Having clicked over 100 books on self-improvement and leadership, the latter a role I’ve worked in for over a decade, I figured I'd write a leadership book of my own. This may take a while! What the hell is a leader, anyway? We’re all leaders, whether inside of work or outside, and being a parent is a great example. When your kids are young, you tell them what to do, and as they get older, you yell instead. At some point comes the tough explanation of ‘why?’ and you have to relay it in terms they’ll understand, like the back of the hand! (jokes!) If you’re very lucky, you’ll set an example, hopefully a good one. Maybe they’ll want to be ‘just like mum/dad!’ Now that could come from daily tongue-lashings and career advice – ‘so . . . my moon and stars, my apple of my eye, what do you want to be when you grow up? You can be anything! You can be a doctor or a lawyer . . . anything!’ – or it can be that you’ve inspired them. That’s leadership. Taking people on a journey, inspiring them to be better.
Sometimes I come across a passage in a book, ruminate on it, spill tea all over it, forget about it, come back to it, wonder how that tea-stain got there, and ruminate more. I love those head-nod passages of text where you realise, I’ve done that – shit! Bridgewater, one of the most respected and successful investment management firms of all time was started by Ray Dalio, and his Principles (over 200 of them) are echoed from the top-down throughout his entire company. Here’s one:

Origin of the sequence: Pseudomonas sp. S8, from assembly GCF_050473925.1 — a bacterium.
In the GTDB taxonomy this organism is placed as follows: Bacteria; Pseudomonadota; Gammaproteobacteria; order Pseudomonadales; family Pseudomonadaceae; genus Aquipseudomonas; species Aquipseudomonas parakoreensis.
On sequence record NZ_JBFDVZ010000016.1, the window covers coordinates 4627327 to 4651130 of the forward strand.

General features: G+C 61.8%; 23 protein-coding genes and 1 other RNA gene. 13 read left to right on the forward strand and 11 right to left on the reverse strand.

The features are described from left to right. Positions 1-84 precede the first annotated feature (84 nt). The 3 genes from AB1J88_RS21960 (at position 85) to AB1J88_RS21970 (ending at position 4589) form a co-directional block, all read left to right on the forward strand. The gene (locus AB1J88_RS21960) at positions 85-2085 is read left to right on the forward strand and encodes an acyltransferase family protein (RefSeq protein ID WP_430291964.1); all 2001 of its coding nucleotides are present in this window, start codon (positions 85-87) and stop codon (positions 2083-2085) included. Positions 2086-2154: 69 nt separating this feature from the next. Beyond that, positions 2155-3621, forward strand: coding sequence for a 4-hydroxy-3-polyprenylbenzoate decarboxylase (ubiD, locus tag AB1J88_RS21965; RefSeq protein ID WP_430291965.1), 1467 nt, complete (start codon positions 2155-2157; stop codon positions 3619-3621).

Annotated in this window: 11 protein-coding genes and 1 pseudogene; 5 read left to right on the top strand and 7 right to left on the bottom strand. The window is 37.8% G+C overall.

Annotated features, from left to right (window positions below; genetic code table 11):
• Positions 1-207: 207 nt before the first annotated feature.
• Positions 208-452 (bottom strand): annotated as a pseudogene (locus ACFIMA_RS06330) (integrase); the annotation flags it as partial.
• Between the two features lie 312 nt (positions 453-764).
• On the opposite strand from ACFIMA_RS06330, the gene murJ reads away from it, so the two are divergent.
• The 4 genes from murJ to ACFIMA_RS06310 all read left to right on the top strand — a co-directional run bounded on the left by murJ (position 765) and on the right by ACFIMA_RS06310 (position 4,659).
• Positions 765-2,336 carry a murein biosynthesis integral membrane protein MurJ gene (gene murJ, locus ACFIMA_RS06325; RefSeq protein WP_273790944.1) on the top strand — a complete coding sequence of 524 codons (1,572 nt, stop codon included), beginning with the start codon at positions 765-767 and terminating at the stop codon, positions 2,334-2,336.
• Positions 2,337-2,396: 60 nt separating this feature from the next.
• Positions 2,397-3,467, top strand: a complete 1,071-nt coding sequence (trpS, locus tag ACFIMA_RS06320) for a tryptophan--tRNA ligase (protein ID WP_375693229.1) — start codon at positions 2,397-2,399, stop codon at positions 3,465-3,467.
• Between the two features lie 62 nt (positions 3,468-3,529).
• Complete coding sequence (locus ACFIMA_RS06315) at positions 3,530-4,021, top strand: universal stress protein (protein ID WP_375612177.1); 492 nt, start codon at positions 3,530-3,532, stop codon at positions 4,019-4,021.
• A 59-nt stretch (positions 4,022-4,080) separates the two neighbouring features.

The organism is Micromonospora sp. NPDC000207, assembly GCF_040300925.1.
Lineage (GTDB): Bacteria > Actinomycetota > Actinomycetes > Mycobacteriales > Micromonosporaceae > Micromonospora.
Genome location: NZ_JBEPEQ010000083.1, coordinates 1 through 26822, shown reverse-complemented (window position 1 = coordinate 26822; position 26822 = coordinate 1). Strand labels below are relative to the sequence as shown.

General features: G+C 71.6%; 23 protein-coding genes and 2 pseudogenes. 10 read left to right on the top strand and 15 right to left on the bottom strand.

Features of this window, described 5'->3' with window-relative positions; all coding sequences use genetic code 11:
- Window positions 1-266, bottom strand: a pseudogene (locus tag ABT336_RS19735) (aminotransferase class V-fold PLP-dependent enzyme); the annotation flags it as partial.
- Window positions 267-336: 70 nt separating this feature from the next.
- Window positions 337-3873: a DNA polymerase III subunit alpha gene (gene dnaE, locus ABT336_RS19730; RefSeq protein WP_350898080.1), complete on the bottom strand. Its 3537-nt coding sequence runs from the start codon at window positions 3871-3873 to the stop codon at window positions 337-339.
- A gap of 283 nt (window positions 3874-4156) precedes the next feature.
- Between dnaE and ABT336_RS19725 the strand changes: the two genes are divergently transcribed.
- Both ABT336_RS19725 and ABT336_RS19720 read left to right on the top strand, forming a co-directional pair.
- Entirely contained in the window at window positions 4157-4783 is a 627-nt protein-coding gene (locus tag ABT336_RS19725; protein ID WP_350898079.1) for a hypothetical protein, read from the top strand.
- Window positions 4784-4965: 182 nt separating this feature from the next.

“Don’t ‘pick your battles.’ Fight them all. If you see something wrong, even something small, deal with it.” Dalio’s point is that small things that you let someone get away with can lead to bigger problems, more serious divergence from the desired behaviour. Show courage, speak out, don’t let people off the hook. Ask the important questions, don’t take their word for it, independently check for yourself.
I love this a lot; it specifically targets your integrity. This is the extension to the argument that the standard you walk by, is the standard you accept. If you see something, say something. The more we let accountability and responsibility slide, the less complaints we have when that person impacts us instead of our colleague or neighbour. It doesn't mean jumping onto social media platforms to argue why BTS will never usurp Take That's place in my heart, I've found.
Reading for this week: Think Again: How to reason and argue by Walter Smith Armstrong, teaching the fundamentals of reasoning and how to see the fallacies in arguments (definitely a ‘I’ve done that – shit! type of book) ; Robert Sutton’s Weird Ideas That Work, which needs a ‘could’ in there somewhere, as innovation ideas include hiring people you don’t like and defying authority/processes – genuinely some bloody good advice in this book, which may also get you fired; Blink by Malcolm Gladwell, an oldie but a goodie focusing on the smallest components of everyday lives such as the instantaneous impressions you get from the people or when confronted with a complex situation under stress. The trick, as I’m hoping to find in the book, is when to trust that first impression. Put $50 on black, now, now now!!! . . . oh, red . . . farkkk!!!
Writing and writing...